For some patients, the thoughts are there, but the words can’t come. New mind-reading technology could help them speak.
The thoughts are there, but there is no way to express them. For “locked in” patients, many with Lou Gehrig’s disease, the only way to communicate tends to be through blinking in code.
But now, words can be read directly from patients’ minds by attaching microelectrode grids to the surface of the brain and learning which signals mean which words, a development that will ultimately help such patients talk again.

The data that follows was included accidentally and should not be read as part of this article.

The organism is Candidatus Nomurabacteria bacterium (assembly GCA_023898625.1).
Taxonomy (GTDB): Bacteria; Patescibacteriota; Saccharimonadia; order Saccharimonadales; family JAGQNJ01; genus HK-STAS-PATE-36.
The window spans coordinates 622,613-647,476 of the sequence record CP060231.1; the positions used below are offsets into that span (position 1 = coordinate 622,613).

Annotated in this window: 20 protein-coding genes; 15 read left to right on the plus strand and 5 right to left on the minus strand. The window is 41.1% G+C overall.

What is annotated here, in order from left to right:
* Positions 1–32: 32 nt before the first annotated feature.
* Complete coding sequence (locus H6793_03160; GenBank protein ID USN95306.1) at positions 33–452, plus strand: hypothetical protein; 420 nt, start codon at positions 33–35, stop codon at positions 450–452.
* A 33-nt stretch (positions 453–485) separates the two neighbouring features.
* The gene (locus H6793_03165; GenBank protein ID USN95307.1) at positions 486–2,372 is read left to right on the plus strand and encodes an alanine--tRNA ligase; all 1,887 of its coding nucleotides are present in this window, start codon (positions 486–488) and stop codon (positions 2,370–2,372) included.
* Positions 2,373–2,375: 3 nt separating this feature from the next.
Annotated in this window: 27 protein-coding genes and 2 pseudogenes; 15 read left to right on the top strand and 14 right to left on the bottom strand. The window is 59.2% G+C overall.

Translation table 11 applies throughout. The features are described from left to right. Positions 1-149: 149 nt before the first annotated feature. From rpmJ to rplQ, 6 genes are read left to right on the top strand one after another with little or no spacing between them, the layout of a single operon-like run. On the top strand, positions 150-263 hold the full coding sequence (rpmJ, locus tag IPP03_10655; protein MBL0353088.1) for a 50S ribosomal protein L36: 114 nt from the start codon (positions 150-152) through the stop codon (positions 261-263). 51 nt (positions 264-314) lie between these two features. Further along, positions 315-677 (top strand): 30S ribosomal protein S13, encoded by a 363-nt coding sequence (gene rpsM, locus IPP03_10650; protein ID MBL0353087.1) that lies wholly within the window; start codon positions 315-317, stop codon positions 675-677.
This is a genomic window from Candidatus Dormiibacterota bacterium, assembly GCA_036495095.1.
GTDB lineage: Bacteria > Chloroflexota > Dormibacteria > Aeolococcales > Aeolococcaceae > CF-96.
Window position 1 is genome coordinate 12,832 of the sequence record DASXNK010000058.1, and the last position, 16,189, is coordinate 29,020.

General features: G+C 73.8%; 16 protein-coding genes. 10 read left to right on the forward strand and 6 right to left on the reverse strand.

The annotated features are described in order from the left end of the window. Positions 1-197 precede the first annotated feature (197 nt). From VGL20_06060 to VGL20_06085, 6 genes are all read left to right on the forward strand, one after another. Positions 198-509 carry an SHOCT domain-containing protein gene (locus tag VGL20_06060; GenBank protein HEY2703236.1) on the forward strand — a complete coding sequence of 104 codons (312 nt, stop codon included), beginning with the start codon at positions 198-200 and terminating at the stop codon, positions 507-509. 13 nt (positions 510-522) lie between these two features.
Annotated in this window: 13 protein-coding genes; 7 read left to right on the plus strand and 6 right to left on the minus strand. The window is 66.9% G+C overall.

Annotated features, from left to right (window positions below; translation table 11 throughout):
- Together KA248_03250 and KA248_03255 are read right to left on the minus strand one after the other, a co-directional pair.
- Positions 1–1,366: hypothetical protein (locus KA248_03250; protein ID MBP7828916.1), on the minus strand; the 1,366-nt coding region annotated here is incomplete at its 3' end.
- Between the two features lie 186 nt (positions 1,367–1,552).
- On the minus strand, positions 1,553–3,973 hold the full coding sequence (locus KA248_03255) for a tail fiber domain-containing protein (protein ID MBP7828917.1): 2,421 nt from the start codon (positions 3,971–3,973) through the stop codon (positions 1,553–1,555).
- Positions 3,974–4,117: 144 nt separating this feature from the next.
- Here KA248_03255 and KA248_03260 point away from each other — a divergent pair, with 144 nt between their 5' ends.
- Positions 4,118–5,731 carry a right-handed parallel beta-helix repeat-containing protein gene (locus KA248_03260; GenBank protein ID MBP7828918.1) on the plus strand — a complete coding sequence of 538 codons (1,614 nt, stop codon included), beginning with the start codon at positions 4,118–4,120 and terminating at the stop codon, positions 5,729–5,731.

“They’re perfectly aware. They just can’t get signals out of their brain to control their facial expressions. “They’re the patients we’d like to help first,” said University of Utah’s [amazon template=multinational1&cat=local&last=30&wishlist_type=Similar], an assistant professor of bioengineering who, with neurosurgery professor Paul House, M.D., published the study in the October issue of the Journal of Neural Engineering.